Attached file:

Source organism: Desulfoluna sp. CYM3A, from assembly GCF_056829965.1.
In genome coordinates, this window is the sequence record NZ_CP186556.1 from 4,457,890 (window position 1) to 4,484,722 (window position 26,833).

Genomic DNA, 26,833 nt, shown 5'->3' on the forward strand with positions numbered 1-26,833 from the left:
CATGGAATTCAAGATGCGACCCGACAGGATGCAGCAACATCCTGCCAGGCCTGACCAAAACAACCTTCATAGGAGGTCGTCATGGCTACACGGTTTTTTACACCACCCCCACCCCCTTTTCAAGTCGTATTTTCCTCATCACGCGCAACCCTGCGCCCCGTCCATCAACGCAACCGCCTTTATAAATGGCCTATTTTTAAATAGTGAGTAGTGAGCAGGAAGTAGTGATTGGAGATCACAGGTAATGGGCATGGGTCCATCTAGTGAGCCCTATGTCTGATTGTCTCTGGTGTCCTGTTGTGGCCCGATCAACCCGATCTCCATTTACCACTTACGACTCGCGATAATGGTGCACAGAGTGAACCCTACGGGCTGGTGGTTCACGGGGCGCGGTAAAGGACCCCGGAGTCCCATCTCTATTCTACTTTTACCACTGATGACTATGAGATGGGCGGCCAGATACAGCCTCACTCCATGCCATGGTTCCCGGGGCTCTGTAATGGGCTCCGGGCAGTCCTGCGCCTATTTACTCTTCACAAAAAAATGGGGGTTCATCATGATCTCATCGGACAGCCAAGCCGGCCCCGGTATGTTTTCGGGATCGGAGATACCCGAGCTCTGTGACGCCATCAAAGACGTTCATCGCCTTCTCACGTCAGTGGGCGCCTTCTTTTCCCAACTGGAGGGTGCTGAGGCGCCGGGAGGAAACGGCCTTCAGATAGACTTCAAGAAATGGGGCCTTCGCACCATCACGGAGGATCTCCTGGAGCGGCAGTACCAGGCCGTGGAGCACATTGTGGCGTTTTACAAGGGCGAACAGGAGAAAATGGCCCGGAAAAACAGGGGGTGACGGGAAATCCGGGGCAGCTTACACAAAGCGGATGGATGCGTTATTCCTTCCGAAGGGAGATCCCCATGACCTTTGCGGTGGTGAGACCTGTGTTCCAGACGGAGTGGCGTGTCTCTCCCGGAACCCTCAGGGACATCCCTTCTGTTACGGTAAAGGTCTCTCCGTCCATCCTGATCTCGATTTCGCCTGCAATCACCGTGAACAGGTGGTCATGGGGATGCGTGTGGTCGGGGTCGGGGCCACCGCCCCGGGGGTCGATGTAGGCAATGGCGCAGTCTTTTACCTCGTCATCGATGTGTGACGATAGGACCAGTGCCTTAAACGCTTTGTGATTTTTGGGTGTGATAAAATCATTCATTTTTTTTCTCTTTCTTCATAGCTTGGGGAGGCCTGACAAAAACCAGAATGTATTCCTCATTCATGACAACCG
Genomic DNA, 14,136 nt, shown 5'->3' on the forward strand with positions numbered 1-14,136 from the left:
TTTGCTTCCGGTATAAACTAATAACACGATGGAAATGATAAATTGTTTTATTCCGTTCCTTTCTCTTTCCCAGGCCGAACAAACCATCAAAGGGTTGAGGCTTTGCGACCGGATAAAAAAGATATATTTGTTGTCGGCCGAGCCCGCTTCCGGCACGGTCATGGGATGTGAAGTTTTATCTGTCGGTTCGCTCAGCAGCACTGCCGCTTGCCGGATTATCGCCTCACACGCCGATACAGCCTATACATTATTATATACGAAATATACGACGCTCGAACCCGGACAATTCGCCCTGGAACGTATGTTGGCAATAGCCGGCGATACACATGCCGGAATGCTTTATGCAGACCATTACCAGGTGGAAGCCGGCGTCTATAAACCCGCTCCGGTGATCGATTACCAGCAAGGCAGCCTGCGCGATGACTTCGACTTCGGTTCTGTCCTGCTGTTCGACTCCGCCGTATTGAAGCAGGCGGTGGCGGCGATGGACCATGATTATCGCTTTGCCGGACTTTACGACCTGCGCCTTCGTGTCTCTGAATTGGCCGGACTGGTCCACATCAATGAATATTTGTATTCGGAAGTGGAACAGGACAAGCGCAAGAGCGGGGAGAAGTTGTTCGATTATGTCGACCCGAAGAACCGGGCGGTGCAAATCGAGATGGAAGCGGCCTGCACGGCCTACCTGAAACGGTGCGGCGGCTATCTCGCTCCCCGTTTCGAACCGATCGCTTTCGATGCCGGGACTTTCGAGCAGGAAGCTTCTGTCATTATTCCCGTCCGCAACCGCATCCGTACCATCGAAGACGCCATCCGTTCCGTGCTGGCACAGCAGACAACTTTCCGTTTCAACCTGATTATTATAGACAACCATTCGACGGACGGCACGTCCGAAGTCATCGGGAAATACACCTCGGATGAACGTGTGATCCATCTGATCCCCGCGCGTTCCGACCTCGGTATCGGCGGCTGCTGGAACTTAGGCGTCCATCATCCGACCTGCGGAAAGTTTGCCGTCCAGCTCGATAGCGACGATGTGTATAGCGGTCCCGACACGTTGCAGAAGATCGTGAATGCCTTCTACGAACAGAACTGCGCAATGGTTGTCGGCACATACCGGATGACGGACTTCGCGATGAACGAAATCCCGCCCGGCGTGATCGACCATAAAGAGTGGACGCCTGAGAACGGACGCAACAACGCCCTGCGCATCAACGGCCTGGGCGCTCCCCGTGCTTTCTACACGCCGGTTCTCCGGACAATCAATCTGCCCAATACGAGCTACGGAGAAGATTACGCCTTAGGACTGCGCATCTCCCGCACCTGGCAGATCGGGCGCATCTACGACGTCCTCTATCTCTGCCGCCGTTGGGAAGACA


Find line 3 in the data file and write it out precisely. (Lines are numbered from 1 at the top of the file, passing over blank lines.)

Genomic DNA, 26,833 nt, shown 5'->3' on the forward strand with positions numbered 1-26,833 from the left: